Beneath the waves at the Poor Knights Islands, an ocean of diving has been compressed into a relatively small area. Originally established in 1981 and closed to commercial fishing, this ancient volcanic pinnacle was also closed to recreational fishing in 1998, making it the 2nd fully no-take reserve in New Zealand. Sitting 12 nautical miles off of the North Island of New Zealand, this cluster of reefs and pinnacles lies at an intersection between temperate and subtropical waters, resulting in an exotic blend of over 150 marine species including coral shrimps and whale sharks. The abundance of rare marine life combined with the unique underwater architecture has made the Poor Knights Islands Marine Reserve one of the world’s premier dive locations.
Once all fishing was banned within the reserve, snappers, which are both commercially and recreationally important, recovered rapidly. Inside the reserve, overall snapper biomass increased by 818% and large snappers were over 7 times more abundant compared to when some fishing was still allowed. As with many other targeted species, large fish are critical to recovery of populations, as large snappers are capable of producing many more eggs than smaller fish. Scientists found that fecundity, or the output of eggs, was considerably higher (11-18 times higher) inside the reserve. This is good news for fishers, since the reserve could serve as a source of eggs and/or larvae for areas both within and outside the reserve.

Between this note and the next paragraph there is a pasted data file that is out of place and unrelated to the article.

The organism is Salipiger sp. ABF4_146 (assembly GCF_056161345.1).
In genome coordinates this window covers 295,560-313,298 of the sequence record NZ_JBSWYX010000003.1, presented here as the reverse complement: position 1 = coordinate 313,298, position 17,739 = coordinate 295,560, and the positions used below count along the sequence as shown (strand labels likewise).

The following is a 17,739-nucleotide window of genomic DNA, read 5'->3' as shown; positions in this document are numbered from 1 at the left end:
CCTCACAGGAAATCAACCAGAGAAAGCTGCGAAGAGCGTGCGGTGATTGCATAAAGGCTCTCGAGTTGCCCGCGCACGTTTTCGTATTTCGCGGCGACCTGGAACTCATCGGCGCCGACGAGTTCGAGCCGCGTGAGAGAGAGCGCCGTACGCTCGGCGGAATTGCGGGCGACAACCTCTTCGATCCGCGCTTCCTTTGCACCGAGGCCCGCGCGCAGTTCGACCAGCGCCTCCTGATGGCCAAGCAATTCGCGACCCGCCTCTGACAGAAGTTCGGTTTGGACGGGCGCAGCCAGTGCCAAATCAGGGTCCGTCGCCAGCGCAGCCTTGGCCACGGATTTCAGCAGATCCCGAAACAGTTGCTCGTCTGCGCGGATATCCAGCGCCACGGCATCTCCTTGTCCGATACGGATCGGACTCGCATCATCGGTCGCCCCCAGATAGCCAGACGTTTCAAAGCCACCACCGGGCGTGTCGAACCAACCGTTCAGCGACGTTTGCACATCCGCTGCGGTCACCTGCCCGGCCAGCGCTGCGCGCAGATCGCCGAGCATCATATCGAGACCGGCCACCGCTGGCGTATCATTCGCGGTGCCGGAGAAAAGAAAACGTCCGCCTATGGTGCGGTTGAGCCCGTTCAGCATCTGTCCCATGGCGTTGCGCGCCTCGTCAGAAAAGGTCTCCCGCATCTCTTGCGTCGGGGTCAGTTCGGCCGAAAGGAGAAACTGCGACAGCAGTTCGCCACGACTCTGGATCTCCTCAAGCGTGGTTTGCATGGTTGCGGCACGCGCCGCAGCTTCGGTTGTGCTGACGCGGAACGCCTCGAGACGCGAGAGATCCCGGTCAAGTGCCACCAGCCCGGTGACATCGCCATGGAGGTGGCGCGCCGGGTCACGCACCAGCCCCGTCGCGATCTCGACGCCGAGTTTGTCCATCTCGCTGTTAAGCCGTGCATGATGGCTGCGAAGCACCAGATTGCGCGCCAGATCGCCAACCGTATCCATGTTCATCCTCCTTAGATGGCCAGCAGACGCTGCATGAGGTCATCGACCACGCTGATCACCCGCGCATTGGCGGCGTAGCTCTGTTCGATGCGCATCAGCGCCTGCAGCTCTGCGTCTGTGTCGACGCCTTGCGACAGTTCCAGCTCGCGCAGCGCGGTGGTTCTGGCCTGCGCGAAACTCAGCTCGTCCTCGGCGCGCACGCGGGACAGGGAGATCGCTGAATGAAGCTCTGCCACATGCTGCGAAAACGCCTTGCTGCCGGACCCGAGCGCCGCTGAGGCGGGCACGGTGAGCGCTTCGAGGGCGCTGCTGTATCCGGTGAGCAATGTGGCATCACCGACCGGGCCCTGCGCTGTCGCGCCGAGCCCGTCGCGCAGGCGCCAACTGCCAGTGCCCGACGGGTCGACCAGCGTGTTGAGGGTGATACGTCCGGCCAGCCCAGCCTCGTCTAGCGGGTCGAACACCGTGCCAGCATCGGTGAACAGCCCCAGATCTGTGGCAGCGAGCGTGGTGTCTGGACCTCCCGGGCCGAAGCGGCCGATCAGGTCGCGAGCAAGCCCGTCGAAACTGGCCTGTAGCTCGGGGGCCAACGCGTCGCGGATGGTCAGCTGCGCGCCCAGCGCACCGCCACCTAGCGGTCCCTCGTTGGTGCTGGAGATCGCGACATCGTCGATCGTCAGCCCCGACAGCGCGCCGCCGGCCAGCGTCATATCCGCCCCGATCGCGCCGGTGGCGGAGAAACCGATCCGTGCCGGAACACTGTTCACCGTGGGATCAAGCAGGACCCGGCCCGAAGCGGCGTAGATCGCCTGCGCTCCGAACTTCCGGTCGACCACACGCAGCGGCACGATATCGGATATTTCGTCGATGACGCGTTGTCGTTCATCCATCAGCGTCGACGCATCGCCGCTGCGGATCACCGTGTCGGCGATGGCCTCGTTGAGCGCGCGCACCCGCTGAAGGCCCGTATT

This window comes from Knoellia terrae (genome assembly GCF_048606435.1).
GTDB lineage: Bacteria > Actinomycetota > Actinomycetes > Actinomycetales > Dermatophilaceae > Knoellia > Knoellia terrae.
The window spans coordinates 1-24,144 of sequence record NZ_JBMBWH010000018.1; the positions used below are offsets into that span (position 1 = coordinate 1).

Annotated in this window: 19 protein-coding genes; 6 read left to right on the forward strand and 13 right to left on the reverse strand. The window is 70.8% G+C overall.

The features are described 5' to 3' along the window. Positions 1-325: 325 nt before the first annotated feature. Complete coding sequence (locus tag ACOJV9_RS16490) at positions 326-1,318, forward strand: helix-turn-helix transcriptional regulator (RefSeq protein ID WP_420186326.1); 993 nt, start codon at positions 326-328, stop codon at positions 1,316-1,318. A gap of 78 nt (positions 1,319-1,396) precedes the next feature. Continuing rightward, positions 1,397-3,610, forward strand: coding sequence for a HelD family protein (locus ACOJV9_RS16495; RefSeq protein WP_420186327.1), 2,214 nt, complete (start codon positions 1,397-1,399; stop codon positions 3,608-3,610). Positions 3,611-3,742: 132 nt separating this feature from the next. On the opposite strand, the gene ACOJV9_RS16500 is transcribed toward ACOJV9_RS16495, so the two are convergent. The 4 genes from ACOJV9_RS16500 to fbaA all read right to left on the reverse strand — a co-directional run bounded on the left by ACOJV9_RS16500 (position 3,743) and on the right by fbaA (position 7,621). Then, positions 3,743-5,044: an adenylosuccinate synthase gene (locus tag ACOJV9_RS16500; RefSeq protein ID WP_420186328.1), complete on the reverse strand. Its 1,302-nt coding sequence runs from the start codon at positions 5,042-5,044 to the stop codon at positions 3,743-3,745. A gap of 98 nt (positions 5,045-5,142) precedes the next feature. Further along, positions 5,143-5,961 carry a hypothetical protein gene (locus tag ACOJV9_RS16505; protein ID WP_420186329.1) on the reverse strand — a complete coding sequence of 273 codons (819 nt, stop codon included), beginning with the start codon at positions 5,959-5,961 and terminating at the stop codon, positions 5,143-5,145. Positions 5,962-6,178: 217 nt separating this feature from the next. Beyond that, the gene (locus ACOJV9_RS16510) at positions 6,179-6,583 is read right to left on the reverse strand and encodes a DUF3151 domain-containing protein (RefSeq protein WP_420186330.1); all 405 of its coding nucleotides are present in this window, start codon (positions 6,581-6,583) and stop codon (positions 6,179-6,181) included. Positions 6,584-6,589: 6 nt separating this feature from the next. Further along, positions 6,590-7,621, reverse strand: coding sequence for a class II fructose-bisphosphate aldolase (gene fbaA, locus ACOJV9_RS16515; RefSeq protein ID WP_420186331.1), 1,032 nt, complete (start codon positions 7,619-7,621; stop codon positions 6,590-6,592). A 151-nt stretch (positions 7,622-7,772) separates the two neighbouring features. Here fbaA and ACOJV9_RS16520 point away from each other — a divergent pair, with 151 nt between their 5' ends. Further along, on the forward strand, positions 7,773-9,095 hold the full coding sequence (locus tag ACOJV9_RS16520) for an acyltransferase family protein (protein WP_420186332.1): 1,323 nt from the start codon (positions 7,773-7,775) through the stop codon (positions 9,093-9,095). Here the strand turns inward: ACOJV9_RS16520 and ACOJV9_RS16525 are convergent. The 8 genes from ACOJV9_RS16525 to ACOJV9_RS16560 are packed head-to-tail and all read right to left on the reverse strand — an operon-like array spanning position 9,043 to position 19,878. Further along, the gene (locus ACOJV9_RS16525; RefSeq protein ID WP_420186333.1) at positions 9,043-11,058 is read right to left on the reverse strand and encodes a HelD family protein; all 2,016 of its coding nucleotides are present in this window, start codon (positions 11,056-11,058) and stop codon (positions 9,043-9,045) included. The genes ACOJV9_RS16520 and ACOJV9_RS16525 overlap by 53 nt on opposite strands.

These results suggest that partial fishing regulations may be ineffective for protecting targeted species since a rapid recovery of snapper ensued once all fishing was eliminated from the reserve.
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